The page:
Objective: Estrogens are known to be protective in age-associated cognitive changes in humans and in neurodegeneration in animal models. The aim of this study was to evaluate the potential effects of estrogen therapy (ET) on human gray matter volume in vivo.
Design: Forty healthy postmenopausal women underwent three-dimensional high-resolution magnetic resonance imaging: 17 were never treated, 16 were currently receiving ET, and 7 had had ET in the past. Voxel-based morphometry (VBM) with SPM2 was used, according to an optimized protocol, to compare women under past and current ET to those never treated. Significance threshold was set at P = 0.01, corrected by false discovery rate.
Results: Voxel-based morphometry indicated that estrogen use was associated with greater gray matter volumes in the whole group of treated women, which included the cerebellum (cluster size, Z coordinates: 5,527; 5.15; -14 -54 -10), the amygdaloid-hippocampal complex (left: 19; 3.55; -22 -4 -18; right: 45; 3.61; 16 -6 -16), and extended to the frontal, temporal, parietal, and occipital neocortex. The comparison current ET versus past ET use showed that women who underwent treatment in the past had greater volumes of gray matter compared to women under current treatment.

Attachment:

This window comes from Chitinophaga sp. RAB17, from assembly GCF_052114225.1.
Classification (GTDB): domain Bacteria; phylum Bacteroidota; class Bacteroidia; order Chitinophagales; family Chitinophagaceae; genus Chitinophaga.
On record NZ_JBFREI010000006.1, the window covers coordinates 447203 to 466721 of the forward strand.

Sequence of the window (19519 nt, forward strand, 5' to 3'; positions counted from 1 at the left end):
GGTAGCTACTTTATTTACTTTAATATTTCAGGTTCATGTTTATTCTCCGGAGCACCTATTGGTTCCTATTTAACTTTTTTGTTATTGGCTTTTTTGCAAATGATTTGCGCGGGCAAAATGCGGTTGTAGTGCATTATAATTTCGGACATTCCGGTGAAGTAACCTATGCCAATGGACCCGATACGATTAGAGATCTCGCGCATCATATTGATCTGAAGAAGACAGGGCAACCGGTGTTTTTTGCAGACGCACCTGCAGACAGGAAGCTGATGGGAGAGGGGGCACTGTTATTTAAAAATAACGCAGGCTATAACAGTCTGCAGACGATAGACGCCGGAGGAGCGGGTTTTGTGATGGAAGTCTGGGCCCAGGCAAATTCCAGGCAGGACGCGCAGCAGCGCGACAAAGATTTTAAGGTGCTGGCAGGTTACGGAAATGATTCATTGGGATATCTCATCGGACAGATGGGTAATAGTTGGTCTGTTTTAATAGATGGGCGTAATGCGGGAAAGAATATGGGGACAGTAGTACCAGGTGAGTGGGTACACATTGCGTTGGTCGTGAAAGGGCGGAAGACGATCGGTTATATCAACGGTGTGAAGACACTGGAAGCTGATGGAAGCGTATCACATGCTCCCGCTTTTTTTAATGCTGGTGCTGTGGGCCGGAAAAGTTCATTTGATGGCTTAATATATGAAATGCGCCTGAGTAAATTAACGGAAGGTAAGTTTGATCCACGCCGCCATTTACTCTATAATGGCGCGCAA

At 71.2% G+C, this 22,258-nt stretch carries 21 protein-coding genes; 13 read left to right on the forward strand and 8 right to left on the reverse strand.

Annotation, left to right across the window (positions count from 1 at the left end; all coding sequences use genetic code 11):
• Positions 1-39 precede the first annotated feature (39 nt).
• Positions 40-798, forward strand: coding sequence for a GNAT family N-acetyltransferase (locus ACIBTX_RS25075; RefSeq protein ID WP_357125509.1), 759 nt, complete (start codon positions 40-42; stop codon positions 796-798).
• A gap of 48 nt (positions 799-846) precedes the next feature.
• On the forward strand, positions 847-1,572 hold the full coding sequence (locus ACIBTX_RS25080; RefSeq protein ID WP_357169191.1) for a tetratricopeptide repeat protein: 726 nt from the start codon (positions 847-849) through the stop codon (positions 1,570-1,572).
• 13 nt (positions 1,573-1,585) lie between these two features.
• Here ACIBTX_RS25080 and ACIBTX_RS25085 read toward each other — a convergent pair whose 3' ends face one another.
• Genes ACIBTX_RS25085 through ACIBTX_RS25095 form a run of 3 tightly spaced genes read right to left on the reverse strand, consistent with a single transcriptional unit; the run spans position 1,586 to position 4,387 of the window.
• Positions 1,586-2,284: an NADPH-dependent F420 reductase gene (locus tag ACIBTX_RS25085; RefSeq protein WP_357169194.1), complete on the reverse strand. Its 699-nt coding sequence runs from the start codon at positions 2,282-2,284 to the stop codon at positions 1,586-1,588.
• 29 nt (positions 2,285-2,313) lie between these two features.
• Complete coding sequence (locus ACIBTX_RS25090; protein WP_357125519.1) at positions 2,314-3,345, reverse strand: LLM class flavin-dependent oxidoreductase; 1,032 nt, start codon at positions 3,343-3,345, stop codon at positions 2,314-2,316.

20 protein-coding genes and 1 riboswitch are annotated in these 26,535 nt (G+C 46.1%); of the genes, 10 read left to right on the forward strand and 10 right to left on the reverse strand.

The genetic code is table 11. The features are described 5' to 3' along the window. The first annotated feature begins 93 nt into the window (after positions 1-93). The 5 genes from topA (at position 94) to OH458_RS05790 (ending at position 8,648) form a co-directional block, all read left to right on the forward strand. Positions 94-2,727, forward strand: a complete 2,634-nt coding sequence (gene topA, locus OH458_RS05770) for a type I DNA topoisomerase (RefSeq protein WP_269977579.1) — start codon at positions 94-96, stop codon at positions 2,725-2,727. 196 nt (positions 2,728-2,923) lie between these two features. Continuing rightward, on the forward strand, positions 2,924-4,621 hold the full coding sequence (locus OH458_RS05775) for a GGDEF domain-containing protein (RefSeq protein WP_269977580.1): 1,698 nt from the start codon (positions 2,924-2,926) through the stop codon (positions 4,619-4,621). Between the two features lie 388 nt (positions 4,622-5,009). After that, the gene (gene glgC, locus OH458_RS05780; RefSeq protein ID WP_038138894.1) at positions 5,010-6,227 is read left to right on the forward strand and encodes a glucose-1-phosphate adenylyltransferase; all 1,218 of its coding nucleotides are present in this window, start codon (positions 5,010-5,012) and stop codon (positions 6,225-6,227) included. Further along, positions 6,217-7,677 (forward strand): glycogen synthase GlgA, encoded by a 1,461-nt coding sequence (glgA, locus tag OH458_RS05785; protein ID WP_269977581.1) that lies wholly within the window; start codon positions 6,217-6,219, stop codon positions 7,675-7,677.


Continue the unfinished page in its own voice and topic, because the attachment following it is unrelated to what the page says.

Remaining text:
Conclusions: ET might slow down age-related gray matter loss in postmenopausal women. The structures that exhibited greater volume in association with ET included the cerebellar and cerebral cortices and, typically involved in Alzheimer's disease, the medial temporal structures and the temporoparietal junction.